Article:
Boston/Washington: Index provider FTSE Russell will delete shares of video security firm Hikvision and 7 other Chinese companies from certain products after a US order restricting purchase of their shares, it said on Friday. FTSE Russell said it might drop shares in companies like Hangzhou Hikvision, China Railway Construction Corp, and China Spacesat.
The move shows how a recent bid by the White House to provide teeth to a blacklist of Chinese companies allegedly backed by China’s military could crimp U.S. investments within the country, often held in passive products built on broad indexes.
In a statement sent by a spokesman for owner London stock market Group,, FTSE Russell said it might drop shares in companies like Hangzhou Hikvision, China Railway Construction Corp, and China Spacesat.
FTSE Russell said it acted on feedback from index subscribers and other stakeholders, and was following its policy when sanctions are imposed that restrict investments.
In the statement issued after U.S. markets closed on Friday, FTSE Russell said the deletions from its FTSE Global Equity Index Series and a number of other others would become on Dec. 21.
A spokesman said its treatment of the businesses remains under review in other indexes, including its FTSE China and China A products, considered China domestic indexes.
Rival index provider MSCI Inc had previously said its products would “reflect any necessary changes” counting on U.S. law. A spokeswoman didn’t immediately answer questions.
FTSE Russell, which previously said it had been reviewing securities, said it could drop more companies supported the findings of U.S. officials.
All eight companies to be dropped figure on an inventory of “Communist Chinese Military Companies” compiled by the Pentagon.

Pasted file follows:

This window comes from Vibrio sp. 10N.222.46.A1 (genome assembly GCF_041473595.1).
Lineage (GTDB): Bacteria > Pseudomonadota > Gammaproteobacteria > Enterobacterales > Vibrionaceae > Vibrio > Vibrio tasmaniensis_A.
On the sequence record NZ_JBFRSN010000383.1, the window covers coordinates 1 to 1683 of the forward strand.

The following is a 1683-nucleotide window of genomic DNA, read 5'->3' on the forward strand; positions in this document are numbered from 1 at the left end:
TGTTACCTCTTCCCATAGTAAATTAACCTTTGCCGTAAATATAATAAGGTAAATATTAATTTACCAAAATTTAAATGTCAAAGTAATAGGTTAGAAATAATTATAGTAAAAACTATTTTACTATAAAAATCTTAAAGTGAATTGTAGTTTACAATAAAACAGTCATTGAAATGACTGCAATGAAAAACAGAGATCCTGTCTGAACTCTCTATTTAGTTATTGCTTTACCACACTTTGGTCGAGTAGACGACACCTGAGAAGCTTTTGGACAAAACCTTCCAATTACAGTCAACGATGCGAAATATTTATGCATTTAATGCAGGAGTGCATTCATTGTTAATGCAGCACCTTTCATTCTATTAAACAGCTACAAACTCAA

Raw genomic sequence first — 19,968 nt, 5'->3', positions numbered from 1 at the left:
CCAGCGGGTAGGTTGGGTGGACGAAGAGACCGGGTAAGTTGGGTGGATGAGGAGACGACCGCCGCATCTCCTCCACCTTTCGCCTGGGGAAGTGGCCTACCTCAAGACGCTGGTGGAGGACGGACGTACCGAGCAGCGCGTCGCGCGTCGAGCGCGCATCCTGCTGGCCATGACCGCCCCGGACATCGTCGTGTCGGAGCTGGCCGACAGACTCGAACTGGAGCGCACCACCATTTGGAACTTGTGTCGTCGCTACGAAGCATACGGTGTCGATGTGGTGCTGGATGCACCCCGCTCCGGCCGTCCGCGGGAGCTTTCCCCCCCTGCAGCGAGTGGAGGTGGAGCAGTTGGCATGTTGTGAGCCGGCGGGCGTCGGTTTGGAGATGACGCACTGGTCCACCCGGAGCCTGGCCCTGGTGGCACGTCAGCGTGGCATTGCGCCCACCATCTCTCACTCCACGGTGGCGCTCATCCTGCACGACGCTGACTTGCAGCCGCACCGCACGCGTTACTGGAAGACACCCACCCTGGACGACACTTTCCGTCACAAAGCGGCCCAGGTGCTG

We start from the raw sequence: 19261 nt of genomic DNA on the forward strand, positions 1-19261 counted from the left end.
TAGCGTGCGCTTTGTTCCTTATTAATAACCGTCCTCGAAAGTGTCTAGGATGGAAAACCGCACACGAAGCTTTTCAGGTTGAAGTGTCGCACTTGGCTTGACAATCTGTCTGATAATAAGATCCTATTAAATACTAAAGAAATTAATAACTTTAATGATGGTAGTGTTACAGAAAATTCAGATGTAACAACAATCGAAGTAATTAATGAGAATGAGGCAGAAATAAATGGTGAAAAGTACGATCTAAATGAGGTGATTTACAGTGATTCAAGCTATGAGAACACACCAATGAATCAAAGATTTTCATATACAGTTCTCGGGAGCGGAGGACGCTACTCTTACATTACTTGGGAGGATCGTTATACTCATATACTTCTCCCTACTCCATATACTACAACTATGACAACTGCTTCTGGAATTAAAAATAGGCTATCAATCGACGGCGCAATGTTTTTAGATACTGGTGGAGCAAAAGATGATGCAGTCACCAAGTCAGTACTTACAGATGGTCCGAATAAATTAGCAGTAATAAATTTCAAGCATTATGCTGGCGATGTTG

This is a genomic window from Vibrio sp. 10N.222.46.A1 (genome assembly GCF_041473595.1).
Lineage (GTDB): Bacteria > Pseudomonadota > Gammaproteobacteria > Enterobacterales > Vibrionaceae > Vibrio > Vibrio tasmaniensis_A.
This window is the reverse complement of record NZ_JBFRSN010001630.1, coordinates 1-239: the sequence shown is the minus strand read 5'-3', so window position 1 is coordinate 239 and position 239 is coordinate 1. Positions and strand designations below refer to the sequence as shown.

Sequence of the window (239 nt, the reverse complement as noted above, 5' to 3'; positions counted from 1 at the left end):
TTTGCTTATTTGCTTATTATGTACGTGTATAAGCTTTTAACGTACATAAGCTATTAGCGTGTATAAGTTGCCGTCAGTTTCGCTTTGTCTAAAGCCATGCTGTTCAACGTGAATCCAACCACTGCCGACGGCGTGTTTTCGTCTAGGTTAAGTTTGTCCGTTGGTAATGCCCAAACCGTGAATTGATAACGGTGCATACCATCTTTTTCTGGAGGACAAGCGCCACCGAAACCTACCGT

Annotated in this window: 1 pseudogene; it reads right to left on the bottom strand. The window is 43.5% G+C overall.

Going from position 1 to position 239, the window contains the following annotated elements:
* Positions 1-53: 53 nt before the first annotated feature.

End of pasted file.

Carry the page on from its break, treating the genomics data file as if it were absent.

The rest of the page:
They include China Communications Construction Co Ltd, China engineering & Construction Corp Ltd, CRRC Corp Ltd, Dawning Information Industry Co Ltd and China National Chemical Engineering Co Ltd.
Last month the White House published an executive order, first reported by Reuters, barring U.S. investors from buying securities of the blacklisted firms, starting in November 2021.
A Hikvision spokesman said the order’s decision to pursue it had been “groundless” because the company had never participated in research and development work for military applications.
“Hikvision has tried to completely cooperate with the U.S. government and transparently answer policymakers’ questions,” the spokesman said during a statement.
“We have tried to correct misunderstandings about the corporate and our business. we’ll still attempt to do so.”
China Railway Construction Corp said it had been unable to right away answer requests for comment. the other six companies couldn’t be reached outside business hours in China on Saturday.
China’s top chipmaker SMIC and oil giant CNOOC. were among four more companies the Pentagon added to its list of barred firms in the week .
FTSE Russell spokesman Tim Benedict said the corporate was conscious of those additions, adding, “We will evaluate those in due course.”
This story has been published from a wire agency feed without modifications to the text. Only the headline has been changed.